Is there really a death penalty for rebellious children? Even in Talmudic times, it was clear that the severe punishment for the “wayward and rebellious son” (Deut. 21:18-21) is only “on the books.”
|“There never was, nor will there ever be, a child who meets all of the legal qualifications of the ‘wayward and rebellious son.’ Why then was this law written? That you may study it and receive reward [for the Torah learning, despite its lack of practical application].” (Sanhedrin 71a)|
Does this law serve no other purpose other than as a theoretical area of study?
While the field of medicine has made tremendous strides over the centuries, it is widely recognized that its greatest successes have been in the area of preventive medicine. Efforts to ensure clean air and water, sewage treatment, public education on healthy lifestyles and food, and immunization against infectious diseases, have been the most important factors in fighting disease and increasing life expectancy.
We should similarly appreciate the benefit of the Torah and its mitzvot in terms of the most effective assistance: preventing harm and ruin. Thus, God promised, “If you obey God ... keeping all His decrees, I will not strike you with any of the sicknesses that I brought on Egypt. I am God, your Physician” (Ex. 15:26). The healing powers of the Torah should be compared to preventive medicine. It provides a healthy lifestyle that does not leave room for affliction. God did not promise that He will cure us of the sicknesses of Egypt. Rather, by faithfully following the Torah, we will not be visited by those maladies.
What does this have to do with the hypothetical “rebellious son”? By educating the people about the draconian punishment for the rebellious child, the Torah helps prevent this tragic breakdown in family and society from occurring in the first place. This is what the Talmud means by “Study it and receive reward” — the very study of the subject is its own reward. As each generation is educated about the dangers of the “rebellious son” and absorbs the message of the gravity of the offense, this deplorable situation is avoided.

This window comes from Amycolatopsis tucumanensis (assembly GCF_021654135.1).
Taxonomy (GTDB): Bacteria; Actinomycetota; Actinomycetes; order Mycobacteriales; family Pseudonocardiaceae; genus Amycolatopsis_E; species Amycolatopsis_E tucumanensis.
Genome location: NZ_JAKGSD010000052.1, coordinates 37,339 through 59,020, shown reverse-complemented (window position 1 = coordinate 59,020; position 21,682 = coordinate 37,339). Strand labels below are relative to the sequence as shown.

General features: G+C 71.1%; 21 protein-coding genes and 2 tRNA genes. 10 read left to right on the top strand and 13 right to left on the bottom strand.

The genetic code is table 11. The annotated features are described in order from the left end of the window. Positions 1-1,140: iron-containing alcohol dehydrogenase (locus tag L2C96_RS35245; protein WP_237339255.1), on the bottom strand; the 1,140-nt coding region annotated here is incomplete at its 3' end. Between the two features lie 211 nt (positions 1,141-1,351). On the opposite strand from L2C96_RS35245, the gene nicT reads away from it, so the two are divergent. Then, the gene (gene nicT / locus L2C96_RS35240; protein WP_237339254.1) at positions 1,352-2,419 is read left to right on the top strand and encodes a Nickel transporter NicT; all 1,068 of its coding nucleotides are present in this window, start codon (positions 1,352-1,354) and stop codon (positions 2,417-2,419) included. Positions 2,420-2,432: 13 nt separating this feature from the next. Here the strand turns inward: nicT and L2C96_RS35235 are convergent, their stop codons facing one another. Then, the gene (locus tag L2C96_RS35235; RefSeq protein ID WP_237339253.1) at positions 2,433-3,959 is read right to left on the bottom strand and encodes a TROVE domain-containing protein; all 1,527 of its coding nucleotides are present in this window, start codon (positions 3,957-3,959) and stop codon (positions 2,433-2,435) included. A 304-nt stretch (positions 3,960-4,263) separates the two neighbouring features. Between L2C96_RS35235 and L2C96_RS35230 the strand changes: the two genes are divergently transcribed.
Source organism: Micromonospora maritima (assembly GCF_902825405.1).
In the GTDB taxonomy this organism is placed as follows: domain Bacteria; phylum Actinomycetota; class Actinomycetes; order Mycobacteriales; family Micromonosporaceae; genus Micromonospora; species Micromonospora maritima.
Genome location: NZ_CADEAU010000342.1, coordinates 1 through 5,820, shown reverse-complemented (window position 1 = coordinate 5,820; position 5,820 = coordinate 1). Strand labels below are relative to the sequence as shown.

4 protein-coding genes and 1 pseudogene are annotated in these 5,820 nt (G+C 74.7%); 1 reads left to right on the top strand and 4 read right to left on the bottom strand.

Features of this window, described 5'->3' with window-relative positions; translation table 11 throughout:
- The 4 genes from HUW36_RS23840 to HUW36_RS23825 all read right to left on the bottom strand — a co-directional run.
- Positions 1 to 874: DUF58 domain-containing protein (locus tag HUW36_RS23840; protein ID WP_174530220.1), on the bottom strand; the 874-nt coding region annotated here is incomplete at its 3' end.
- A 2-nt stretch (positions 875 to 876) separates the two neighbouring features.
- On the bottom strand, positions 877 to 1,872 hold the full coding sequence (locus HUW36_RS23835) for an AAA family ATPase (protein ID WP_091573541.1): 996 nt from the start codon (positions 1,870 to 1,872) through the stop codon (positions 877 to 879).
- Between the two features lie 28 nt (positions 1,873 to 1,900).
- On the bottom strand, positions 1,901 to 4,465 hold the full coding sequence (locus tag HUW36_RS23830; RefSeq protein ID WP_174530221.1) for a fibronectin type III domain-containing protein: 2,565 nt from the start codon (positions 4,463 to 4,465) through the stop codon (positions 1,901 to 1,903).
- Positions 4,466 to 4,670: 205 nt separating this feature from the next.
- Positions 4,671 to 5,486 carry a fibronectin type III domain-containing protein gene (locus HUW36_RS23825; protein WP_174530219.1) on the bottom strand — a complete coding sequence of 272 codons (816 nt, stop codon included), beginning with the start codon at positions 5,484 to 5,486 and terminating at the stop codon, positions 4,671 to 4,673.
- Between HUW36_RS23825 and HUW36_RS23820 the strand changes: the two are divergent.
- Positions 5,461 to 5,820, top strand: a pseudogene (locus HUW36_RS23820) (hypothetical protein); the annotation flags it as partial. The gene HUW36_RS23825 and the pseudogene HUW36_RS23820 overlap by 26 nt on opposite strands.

We often take for grant the truly important things in life, such as peace, freedom, mental and physical health. They safeguard our happiness and well-being, yet we only properly appreciate them in their absence. Inconsequential matters, on the other hand, are just the opposite. They come to our attention only when they are present and visible. As the Talmud (Sotah 8a) teaches, “The evil inclination only rules over what the eyes can see.”
This explanation can shed light on why one should not accept payment for teaching Torah. “Just as I taught for free, so you shall teach for free” (Nedarim 37a). The most vital aspects of life, protecting our health and well-being, cannot be procured with money. Thus, a doctor who heals a sick patient may request remuneration for his services, but one who chases away a lion and averts damage to his neighbor’s possessions may not demand a reward. What is the difference? The doctor may be paid for after-the-fact healing, but the greater benefit — preventing potential injury — must be provided free of charge.
This is the lesson of the “rebellious son,” the Torah’s preventive medicine to safeguard familial and social order. “Study it and receive reward.”
(Gold from the Land of Israel, pp. 324-326. Adapted from Otzarot HaRe’iyah vol. II, p. 187)